Moscow has made no secret of the fact that it views this artificially created Russian population as an unlimited excuse to intervene in the region, even in the unlikely event of its future return to Ukrainian control. During a wave of Russian saber strikes on the Ukrainian border in spring 2021, Putin’s deputy chief of staff, Dmitry Kozak, warned that the Russian army “would be obliged to stand up for” the citizens Russian authorities in eastern Ukraine if the security situation deteriorates. deteriorate. With over half a million Russian passports reportedly issued over the past two years, this passport imperialism poses a clear and immediate threat to Ukrainian sovereignty.

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The militarization of Russian citizenship in eastern Ukraine is also helping to facilitate the region’s political integration into the Russian Federation. The campaign for the Russian parliamentary elections in September 2021 took place in Russian-occupied eastern Ukraine, while Ukrainian parliament human rights commissioner Liudmyla Denisova said around 230,000 Ukrainians took part in the campaign. votes itself.

The recent elections also saw figures from the war in eastern Ukraine elevated to the ranks of the Russian political establishment. The most prominent of these was Alexander Borodai, who first gained notoriety in 2014 as Prime Minister of the so-called Donetsk People’s Republic (DPR), one of the breakaway republics created by the Kremlin in eastern Ukraine.

Now a member of Putin’s United Russia party parliament, Borodai has long called for the annexation of eastern Ukraine and vowed to use his new high position to push for deeper integration. The Kremlin’s decision to openly embrace toxic figures like Borodai represents a stark change from previous policies of plausible deniability and makes it clear that Moscow has no intention of seeking a negotiated settlement with Ukraine for the foreseeable future.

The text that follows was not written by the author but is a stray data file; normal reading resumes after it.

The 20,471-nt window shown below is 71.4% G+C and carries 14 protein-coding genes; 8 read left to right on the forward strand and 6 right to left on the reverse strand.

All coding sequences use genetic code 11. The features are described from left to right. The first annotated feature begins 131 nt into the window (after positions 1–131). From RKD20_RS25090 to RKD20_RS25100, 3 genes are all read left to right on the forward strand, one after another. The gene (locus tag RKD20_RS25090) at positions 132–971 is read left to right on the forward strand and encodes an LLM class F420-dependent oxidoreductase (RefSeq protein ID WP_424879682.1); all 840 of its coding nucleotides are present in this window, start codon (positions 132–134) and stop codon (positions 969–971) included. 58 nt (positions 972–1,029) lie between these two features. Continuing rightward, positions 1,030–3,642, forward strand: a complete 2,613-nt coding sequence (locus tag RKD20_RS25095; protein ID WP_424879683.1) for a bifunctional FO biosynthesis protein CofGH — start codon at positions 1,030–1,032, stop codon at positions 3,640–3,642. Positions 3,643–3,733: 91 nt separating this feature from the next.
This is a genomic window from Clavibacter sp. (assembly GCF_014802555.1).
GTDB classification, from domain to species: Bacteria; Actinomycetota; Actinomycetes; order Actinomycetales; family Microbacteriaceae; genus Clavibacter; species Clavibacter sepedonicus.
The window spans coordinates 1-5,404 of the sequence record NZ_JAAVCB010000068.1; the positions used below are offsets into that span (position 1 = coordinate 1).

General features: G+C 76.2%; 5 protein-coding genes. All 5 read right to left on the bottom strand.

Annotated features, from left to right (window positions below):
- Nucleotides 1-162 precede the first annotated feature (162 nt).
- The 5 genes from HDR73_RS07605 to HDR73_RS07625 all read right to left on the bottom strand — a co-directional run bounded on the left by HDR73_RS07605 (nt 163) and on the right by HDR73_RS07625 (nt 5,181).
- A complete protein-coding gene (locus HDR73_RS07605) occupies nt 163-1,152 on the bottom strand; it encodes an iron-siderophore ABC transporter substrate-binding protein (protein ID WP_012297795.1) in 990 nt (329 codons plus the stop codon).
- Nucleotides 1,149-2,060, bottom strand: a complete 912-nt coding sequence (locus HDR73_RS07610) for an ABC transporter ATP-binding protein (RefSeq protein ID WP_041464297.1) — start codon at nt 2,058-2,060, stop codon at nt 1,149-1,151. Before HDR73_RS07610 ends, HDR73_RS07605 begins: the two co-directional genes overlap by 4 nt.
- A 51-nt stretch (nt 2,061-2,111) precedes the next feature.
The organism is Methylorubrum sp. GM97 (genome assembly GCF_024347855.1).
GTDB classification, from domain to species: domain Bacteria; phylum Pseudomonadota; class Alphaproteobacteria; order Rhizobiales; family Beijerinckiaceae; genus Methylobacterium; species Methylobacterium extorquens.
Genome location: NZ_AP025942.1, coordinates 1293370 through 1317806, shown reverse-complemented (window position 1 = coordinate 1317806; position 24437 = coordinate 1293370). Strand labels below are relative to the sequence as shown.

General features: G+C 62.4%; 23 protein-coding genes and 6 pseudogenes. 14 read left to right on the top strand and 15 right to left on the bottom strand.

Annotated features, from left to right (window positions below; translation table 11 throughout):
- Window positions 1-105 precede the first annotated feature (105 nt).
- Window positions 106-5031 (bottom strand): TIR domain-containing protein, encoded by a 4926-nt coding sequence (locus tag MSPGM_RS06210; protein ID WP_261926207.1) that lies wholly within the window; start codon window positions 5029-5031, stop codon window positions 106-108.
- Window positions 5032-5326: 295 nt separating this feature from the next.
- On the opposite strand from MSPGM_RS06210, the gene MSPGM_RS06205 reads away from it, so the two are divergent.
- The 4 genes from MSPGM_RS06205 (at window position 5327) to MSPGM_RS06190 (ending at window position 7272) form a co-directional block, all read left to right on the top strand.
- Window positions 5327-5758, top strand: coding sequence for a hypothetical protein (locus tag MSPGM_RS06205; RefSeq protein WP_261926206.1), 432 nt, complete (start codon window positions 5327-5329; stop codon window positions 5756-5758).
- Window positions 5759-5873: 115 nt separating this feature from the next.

Putin’s slow-motion annexation strategy has so far proved remarkably successful. While the international community was stunned by the seizure of Crimea in 2014 and more recently sounded the alarm over troop concentrations near the Ukrainian border, there has been virtually no response to the Kremlin’s many small steps which threaten to make the current Russian occupation of eastern Ukraine permanent.

Instead, Western leaders have largely confined themselves to empty expressions of grave concern that have long been interpreted by Russia as a tacit green light to go further. This reluctance to confront the Kremlin only perpetuates the problem. Until the West imposes sufficient additional costs on Moscow, the gradual absorption of Ukrainian territory will continue and the country will remain a source of endless international instability.

In the current security climate, preventing another major Russian offensive is obviously the priority in the short term. However, the international community must recognize that it will eventually have to extinguish Putin’s imperial ambitions in Ukraine if it is to move beyond the current Cold War conditions. As Russia increasingly establishes itself in eastern Ukraine, the cost of this operation will only increase.

Peter Dickinson is editor-in-chief of the UkraineAlert service at the Atlantic Council.

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The opinions expressed in UkraineAlert are solely those of the authors and do not necessarily reflect the views of the Atlantic Council, its staff or its supporters.

The Eurasia Center mission is to strengthen transatlantic cooperation by promoting stability, democratic values ​​and prosperity in Eurasia, from Eastern Europe and Turkey in the West to the Caucasus, Russia and Central Asia in the East .

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Image: Russian President Vladimir Putin addresses participants at the 2nd Russia-Uzbekistan Interregional Cooperation Forum. November 17, 2021. (Mikhail Metzel / TASS via REUTERS)